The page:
My friend responded saying, “Wow, we are wired differently!”

I put some thought into what she said after our conversation.

Here’s what I came up with in case you might find it helpful.

I think my friend has a dream job that she’s fully suited to. She has a sense of diplomacy that inspires me. I’ve known only two people who have that highly-tuned sense of being able to help people understand each other with no-one feeling offended. It’s a true gift.

But are we really wired differently?

I wonder if we have simply wired ourselves differently.

I was wired to get good grades in school, to go to college and graduate, and then get a good job and a good retirement account. It was assumed I’d marry and have children. I think my mother was wired to expect me to marry a farmer the next acre over so we could get together for coffee every day.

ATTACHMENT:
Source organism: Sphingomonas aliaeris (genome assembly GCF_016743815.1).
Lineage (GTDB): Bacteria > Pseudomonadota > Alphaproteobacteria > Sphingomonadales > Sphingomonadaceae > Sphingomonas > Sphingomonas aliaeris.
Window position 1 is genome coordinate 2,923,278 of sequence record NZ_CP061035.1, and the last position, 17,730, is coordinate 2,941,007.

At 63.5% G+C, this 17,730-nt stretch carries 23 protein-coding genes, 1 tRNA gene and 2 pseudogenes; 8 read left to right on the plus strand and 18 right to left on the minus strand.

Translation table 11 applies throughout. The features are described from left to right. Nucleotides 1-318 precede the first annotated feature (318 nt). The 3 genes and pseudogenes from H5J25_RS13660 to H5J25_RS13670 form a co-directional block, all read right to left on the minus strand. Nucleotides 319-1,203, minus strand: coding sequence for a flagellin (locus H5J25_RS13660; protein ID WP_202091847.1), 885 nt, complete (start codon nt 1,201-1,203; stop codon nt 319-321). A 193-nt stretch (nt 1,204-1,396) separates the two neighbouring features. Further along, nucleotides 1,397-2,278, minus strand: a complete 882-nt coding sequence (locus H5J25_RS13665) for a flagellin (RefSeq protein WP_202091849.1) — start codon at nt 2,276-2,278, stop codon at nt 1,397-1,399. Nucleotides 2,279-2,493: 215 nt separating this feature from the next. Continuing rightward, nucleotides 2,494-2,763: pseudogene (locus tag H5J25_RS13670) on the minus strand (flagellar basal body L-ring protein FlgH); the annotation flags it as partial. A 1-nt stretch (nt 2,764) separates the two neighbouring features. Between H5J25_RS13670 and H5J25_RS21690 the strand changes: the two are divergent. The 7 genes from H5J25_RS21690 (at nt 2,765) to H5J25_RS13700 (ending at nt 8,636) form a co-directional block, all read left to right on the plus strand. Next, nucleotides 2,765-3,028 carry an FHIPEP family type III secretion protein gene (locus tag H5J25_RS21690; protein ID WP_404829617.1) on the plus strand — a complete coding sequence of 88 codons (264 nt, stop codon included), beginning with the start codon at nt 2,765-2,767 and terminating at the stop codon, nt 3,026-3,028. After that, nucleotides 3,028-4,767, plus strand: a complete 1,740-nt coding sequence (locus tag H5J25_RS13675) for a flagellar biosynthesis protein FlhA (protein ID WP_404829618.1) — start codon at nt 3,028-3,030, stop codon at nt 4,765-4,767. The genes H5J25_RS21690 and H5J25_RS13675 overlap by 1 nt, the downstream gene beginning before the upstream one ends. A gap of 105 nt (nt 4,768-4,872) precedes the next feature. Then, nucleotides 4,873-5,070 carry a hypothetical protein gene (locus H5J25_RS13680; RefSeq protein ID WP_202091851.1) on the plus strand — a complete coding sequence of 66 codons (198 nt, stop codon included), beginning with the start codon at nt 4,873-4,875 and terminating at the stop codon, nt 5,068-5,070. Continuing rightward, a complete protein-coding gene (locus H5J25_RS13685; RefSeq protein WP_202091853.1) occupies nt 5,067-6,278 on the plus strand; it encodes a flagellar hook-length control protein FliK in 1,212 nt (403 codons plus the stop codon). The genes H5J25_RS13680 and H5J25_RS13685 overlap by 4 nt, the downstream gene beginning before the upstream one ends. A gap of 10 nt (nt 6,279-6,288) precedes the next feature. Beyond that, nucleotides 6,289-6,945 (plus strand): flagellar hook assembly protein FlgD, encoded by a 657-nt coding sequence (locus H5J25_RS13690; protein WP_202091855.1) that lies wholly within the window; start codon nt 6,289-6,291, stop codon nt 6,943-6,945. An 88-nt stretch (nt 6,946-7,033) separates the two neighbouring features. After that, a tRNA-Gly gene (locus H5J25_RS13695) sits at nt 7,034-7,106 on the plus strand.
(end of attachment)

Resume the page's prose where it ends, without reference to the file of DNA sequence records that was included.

The road of re-wiring hasn’t always been easy. My first breaking the apron strings was a summer in Orlando, Florida when I cried in the shower at 3:00 am getting up for that bakery job at Pantry Pride every morning, I was so homesick. I later found a job with a later day shift at a steak house that suited me better.

That summer away changed me. Relationships change us. So do jobs. I’ve heard people come home from trips to other countries changed. One friend recently told me she was never the same after a trip to Uganda, and that she left part of her heart in Africa.

I encourage you to Google “brain plasticity.” (Wikipedia: Neuroplasticity, also known as neural plasticity or brain plasticity, is the ability of neural networks in the brain to change through growth and reorganization. It is when the brain is rewired to function in some way that differs from how it previously functioned. ) You’ll find pages of neuroscientific studies on how neuroplasticity works and why it’s important.